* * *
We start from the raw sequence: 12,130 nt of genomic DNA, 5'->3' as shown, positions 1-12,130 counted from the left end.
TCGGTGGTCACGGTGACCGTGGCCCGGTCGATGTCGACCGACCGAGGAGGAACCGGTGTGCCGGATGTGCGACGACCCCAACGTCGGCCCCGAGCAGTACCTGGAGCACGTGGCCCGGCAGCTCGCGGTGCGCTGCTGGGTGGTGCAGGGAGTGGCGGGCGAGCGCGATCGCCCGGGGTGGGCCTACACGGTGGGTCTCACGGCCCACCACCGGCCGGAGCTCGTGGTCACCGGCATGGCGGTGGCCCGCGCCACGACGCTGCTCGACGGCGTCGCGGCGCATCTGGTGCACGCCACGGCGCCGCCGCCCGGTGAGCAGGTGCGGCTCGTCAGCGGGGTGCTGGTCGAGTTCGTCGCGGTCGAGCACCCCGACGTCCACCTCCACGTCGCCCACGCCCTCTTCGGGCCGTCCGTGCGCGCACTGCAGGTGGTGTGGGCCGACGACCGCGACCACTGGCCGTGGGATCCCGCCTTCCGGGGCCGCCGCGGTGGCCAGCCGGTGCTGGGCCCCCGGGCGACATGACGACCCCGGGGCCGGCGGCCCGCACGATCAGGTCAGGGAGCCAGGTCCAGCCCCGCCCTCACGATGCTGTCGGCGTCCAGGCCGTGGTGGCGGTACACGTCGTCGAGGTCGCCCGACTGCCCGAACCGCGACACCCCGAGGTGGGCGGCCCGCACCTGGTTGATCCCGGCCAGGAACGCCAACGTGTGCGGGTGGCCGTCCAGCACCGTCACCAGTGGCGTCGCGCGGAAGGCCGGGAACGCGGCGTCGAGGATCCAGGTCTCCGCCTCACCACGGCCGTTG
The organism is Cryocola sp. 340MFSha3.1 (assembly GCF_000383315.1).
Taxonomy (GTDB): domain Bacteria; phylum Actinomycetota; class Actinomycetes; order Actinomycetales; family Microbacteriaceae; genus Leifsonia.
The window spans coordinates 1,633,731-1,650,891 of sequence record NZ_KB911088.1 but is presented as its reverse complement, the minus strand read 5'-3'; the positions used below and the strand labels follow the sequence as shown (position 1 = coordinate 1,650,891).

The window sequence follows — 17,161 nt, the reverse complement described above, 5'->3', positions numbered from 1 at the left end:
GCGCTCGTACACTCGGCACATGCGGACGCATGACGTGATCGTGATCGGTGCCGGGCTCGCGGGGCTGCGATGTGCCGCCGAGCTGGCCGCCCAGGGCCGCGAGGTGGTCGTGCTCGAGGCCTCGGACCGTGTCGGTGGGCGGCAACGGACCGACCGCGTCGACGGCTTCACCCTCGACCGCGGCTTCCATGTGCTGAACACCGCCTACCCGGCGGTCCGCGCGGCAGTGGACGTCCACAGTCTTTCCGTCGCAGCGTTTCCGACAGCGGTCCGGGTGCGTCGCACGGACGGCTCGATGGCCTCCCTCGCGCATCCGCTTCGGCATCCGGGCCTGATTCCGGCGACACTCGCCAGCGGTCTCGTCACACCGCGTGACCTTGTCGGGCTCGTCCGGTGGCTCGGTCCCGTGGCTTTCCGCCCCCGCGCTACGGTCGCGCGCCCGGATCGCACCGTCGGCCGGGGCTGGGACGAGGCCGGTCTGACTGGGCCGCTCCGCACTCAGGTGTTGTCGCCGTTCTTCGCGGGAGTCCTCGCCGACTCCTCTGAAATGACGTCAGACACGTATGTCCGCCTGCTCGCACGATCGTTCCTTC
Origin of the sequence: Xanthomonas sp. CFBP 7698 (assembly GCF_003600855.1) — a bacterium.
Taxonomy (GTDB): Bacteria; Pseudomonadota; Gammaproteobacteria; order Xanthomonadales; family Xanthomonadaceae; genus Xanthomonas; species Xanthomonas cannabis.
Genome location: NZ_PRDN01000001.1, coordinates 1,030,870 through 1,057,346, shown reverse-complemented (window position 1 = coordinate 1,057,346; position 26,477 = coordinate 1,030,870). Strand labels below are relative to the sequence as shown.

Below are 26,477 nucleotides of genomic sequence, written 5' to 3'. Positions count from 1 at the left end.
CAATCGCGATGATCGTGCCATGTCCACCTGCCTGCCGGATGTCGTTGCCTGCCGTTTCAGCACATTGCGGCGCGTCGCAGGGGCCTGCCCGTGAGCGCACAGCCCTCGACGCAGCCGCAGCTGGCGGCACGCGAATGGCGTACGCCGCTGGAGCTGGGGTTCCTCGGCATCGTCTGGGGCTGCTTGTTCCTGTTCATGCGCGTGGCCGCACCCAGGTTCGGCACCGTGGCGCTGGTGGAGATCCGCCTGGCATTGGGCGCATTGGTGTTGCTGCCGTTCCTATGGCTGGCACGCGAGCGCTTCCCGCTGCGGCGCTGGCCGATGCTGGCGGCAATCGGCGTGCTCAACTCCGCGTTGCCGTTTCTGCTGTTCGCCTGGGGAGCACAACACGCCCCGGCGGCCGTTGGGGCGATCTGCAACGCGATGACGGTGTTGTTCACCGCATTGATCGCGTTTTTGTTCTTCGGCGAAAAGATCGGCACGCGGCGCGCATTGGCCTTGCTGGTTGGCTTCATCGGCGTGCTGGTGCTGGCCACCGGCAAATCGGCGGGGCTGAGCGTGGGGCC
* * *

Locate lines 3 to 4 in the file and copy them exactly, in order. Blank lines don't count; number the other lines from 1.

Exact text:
The organism is Cryocola sp. 340MFSha3.1 (assembly GCF_000383315.1).
Taxonomy (GTDB): domain Bacteria; phylum Actinomycetota; class Actinomycetes; order Actinomycetales; family Microbacteriaceae; genus Leifsonia.